Poor Sir Craig Oliver.
It is true that it is not that well-written. The number of times that Craig “runs into” a world famous politician and then is reminded of a pop-culture reference suggest it needed more careful editing.
It has clearly been rushed out and is little more than a diary rather than a considered view of the campaign and its implications.
But that was also true of Alastair Campbell’s diaries too. So, why the universal derision?
I better declare an interest. I’ve known Craig for many years. He was a highly intelligent and capable programme editor at ITN and one of the driving forces behind ITV News during his tenure as Head of Output. He was a smart, driven but thoughtful journalist with a populist touch.
We stayed in contact after he moved to the BBC and I briefly worked for David Cameron in opposition – although I’ve not seen him since his elevation to Number 10.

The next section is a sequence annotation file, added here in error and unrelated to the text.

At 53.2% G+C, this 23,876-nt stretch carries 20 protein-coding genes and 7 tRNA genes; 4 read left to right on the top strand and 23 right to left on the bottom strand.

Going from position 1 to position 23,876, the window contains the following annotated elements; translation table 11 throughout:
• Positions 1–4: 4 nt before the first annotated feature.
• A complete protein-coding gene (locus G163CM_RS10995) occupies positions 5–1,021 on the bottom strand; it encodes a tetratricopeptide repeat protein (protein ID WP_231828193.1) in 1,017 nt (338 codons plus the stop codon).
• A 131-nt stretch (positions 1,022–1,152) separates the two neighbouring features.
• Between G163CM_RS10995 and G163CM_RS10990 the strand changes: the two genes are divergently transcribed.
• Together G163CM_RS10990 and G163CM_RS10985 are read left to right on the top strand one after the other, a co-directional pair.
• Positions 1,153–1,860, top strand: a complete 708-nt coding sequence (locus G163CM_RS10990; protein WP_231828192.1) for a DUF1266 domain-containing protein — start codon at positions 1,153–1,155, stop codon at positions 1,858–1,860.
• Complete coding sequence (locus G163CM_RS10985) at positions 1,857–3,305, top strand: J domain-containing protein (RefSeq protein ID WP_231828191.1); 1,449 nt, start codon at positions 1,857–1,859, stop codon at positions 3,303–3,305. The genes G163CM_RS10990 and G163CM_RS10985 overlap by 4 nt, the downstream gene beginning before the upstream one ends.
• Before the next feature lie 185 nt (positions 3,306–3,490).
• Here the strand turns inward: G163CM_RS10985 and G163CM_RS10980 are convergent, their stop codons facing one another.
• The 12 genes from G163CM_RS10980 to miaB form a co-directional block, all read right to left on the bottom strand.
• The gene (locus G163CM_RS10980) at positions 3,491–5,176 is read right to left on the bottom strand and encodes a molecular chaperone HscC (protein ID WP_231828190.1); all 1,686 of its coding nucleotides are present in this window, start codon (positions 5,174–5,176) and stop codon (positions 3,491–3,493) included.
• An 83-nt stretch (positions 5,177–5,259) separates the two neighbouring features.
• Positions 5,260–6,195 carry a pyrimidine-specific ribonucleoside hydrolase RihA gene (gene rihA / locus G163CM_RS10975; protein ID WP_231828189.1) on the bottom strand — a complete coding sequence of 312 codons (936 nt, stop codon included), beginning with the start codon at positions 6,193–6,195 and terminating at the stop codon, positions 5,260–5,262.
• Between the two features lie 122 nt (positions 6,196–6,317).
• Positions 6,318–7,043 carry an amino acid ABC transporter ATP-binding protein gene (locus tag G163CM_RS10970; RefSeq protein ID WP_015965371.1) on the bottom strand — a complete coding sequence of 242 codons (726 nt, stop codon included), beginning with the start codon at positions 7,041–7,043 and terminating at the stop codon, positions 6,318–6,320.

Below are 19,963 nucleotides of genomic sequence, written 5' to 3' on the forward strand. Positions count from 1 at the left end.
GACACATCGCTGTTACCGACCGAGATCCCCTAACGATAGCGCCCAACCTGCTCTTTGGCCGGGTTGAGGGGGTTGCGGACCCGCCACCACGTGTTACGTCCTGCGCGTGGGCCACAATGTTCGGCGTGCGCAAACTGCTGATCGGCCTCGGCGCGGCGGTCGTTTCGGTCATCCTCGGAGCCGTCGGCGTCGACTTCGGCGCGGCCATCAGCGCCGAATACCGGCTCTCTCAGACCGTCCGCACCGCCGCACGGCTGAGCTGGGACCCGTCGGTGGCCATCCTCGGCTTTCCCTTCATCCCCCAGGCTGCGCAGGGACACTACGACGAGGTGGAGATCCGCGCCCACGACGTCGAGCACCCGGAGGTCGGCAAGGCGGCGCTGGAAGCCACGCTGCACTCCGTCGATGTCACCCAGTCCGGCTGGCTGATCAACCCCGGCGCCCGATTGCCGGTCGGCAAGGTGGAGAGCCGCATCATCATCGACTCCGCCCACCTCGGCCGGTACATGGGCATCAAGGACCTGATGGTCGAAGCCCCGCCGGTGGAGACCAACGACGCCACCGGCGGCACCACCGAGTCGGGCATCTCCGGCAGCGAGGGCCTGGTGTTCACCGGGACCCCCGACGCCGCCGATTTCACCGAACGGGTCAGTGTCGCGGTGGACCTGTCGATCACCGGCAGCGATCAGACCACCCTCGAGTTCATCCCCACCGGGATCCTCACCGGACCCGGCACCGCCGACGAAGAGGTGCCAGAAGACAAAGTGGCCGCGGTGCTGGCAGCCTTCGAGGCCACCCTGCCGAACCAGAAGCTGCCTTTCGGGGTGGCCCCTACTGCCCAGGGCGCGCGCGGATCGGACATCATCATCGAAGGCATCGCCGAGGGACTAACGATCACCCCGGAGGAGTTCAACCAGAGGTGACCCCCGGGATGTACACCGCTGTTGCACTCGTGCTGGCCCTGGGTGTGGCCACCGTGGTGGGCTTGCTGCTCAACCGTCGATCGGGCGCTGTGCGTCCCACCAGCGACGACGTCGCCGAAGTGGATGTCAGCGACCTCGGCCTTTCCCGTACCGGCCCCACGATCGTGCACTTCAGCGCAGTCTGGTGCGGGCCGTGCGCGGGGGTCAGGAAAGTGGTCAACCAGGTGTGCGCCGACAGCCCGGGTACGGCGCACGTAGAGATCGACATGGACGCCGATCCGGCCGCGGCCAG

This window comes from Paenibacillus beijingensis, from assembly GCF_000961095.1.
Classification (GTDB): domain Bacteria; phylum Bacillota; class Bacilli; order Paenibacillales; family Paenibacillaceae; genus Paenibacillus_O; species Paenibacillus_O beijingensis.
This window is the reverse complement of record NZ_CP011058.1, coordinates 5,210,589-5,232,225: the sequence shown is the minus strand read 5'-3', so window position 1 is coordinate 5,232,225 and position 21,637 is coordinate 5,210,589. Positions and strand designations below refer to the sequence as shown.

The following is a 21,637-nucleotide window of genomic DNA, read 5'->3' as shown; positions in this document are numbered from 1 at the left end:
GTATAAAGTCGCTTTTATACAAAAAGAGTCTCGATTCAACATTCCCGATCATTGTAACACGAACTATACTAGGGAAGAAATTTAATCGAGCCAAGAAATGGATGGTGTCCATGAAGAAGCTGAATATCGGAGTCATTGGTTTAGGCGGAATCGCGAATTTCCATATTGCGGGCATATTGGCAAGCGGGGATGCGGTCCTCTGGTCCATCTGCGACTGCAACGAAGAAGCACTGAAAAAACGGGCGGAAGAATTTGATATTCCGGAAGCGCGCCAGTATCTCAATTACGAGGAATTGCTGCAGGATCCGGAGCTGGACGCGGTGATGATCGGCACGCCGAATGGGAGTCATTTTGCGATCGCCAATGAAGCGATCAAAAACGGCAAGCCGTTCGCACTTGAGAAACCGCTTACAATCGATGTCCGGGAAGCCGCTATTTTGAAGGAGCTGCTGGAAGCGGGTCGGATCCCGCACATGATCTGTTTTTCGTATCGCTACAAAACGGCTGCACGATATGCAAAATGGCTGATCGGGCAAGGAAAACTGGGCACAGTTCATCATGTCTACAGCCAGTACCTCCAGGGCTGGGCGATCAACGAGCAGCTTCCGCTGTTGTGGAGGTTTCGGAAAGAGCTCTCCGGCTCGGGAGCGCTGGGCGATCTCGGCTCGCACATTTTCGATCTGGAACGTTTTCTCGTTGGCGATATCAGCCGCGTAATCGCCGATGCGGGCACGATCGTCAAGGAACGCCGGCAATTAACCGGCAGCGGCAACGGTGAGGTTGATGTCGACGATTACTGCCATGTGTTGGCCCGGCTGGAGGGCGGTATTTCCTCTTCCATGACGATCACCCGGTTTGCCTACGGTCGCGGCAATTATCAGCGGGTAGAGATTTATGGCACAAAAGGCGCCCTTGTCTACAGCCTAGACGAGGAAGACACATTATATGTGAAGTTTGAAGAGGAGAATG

But he’s not exactly clubbable.
When he started working for Cameron I heard back from friends in the Lobby and on comment pages of newspapers that they found him supercilious, unconcerned with the needs of the print press and purely focussed on broadcast news.
That was clearly the right thing to do in my opinion. Getting the message right on Radio 1, Radio 2 and the main broadcast bulletins watched by millions of voters is far more important than appeasing the Sunday Telegraph’s comment writers.
But it is clear the Lobby has never forgiven him and is getting its revenge now.
That said, this is an insight into the heart of the campaign and its failings. And it is surprisingly refreshing to see politicians actually being quoted in what would normally be off-the record moments.
And that might be something the Lobby, with its reliance on anonymous sources, might want to reflect on.